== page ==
Redevelopment-sponsored improvements set the stage for private developers to build hotels and other commercial projects, which, in turn, helps generate sales and hotel tax proceeds for the city, the California Redevelopment Association said.
Napa’s redevelopment undertakings include past improvements to streets and sidewalks and creating new parking garages and plans to improve drainage in the Oxbow and Soscol areas.
The projects generate both short-term construction jobs and longer-term employment, Jennifer La Liberté, the city of Napa’s redevelopment manager, said.
“Those jobs may include retail, restaurant and hospitality jobs from part-time workers to full-time management positions. Other service jobs are created to support those businesses, like banking, bookkeeping, insurance, real estate, legal (services), architecture, landscape architecture, etc.,” La Liberté wrote in an e-mail.
La Liberté added that redevelopment dollars help pay for local affordable housing projects, which result in new construction jobs and other positions.
Napa’s redevelopment agency is a boon to short-term and long-term local economic health, she said.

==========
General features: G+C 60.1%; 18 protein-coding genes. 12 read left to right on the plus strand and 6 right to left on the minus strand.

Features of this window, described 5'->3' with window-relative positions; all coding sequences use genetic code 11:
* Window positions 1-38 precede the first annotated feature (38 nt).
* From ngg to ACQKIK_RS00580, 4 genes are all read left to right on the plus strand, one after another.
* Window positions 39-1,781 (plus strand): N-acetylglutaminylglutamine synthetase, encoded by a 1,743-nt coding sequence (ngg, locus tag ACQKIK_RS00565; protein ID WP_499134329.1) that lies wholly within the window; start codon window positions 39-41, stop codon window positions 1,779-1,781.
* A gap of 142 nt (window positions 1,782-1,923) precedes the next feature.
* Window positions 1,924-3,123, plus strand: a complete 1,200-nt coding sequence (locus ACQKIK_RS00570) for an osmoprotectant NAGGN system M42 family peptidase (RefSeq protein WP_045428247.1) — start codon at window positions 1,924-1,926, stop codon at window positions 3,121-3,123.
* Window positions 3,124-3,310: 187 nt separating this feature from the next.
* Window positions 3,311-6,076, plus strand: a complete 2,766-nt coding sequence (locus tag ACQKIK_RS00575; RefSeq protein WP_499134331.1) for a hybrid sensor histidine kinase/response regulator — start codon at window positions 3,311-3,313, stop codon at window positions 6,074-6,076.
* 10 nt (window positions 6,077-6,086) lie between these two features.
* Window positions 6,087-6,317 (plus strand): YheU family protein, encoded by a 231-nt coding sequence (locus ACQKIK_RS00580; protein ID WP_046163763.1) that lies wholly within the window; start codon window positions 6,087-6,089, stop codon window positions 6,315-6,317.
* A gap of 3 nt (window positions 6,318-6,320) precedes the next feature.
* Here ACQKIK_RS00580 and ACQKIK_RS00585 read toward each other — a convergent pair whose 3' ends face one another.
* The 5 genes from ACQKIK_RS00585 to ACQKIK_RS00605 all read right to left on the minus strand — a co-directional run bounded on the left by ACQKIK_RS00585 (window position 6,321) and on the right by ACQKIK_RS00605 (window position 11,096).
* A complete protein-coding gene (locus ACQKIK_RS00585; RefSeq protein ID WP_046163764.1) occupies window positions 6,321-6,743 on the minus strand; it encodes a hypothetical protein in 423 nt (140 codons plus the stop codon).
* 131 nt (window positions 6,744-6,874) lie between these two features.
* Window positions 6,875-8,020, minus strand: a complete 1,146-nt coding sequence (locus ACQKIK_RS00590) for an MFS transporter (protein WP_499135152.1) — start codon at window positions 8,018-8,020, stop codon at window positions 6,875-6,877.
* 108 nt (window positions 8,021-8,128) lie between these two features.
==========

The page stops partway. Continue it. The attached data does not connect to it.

“I estimate that every dollar the agency spent from 1998 to 2008 on infrastructure and property owner assistance has leveraged approximately $7 in private construction activity,” she said.
“The city’s sales tax in downtown grew 400 percent, from just over $1 million in 1998 to over $4 million in 2008, and property taxes in downtown have steadily grown over that same period as well as for the subsequent two years, despite the economic downturn.”
Gov. Brown wants the Legislature to abolish redevelopment agencies, saying their property tax revenues are needed to help the state support schools and other services.
The Napa City Council met in special session earlier this month to obligate future redevelopment revenues for a host of local projects as an attempt to put this money out of reach of the state.